The lives of all plants are controlled by light-sensitive proteins. They measure light and decide when it is time to start flowering or shed their leaves. Chemist Sebastian Westenhoff has studied how this process takes place inside the cells, using advanced techniques.
Last autumn, there was a tree in Slottsskogen that kept its leaves long after all the others had lost theirs. This is because it stands next to a streetlight, and the extra light meant that the tree thought it was still summer, as Sebastian Westenhoff explains.
Sebastian is a researcher in biophysical chemistry at the Department of Chemistry and Molecular Biology, studying the structures and changes of proteins at the most fundamental level of all. He has shown how the lives of plants are controlled by phytochromes. These are light-sensitive proteins found in the leaves of all plants, which measure sunlight.
“Without phytochromes, nothing would grow,” he says.
The light measurement changes the structure of the phytochromes, telling the leaf to drop off as the days grow shorter. And when spring comes again, the plant understands that there is enough light to start flowering. The same phenomenon explains why plants of the same type are often the same height, such as in a field of maize.
“If a maize plant is in the shadow of another plant, it will put a lot of energy into growing to reach the sun. But when it reaches the sun, it stops growing and puts all its energy into producing ears of maize.”
Sebastian made his discovery in partnership with a Finnish researcher. It is based on his own technique for measuring protein structures, a method called time-resolved x-ray scattering. This involves starting a reaction that the protein is involved in and monitoring how the atoms behave using short x-ray pulses from a synchrotron or an x-ray reader.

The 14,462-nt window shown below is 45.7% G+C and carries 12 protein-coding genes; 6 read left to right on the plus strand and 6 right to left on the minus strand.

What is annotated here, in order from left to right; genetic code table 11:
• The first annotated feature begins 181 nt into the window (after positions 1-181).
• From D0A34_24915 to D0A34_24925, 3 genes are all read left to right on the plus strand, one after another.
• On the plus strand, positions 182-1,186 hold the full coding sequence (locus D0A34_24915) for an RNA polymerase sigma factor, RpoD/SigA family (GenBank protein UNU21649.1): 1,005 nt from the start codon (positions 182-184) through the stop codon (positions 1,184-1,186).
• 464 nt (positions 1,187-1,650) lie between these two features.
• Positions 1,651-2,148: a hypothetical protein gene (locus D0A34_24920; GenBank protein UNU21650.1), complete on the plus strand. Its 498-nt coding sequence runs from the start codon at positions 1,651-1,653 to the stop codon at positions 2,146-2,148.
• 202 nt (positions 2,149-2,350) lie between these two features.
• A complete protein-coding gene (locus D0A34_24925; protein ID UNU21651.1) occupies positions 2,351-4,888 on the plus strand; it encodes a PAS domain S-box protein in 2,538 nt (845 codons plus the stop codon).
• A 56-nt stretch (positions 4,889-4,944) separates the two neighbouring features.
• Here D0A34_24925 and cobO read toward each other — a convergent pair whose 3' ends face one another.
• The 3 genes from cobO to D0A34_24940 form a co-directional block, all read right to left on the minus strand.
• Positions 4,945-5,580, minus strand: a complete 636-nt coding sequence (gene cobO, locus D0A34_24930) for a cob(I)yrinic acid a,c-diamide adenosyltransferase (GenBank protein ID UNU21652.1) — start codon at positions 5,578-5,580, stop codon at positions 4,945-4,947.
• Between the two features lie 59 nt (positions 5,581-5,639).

“This means we can understand how a protein works in the body, in a leaf or in a bacterium.”
The Finnish researcher got in touch a couple of years again and asked if they could try using Sebastian’s technique to study the movements of phytochromes.
“He had the protein and the problem, and I had the technique to solve it.”
In future, knowledge about phytochromes could be used to help develop new cultivation methods for locations with low light levels. And researchers in Berlin are following another track to study phytochromes using optogenetics, which involves using light to control cells in human tissue. It is hoped that this could be used one day to cure certain diseases by attaching a substance in a particular part of the body and shining ordinary light on it.
Sebastian’s research also includes a completely different side line. He is currently working with game developers to create a computer game. He wants to use young people’s passion for computer games to interest them in science.
“It’s such a shame that interest in science is declining. We need to do something about it. Hopefully, young people will start playing and discover that it’s not boring – it’s actually incredibly interesting.”
Sebastian has featured on adverts on Gothenburg’s trams, encouraging young people to study science. He wants to convey his passion and what drives him: his curiosity about the most fundamental processes of all.
“I want to understand how things work at atomic level.”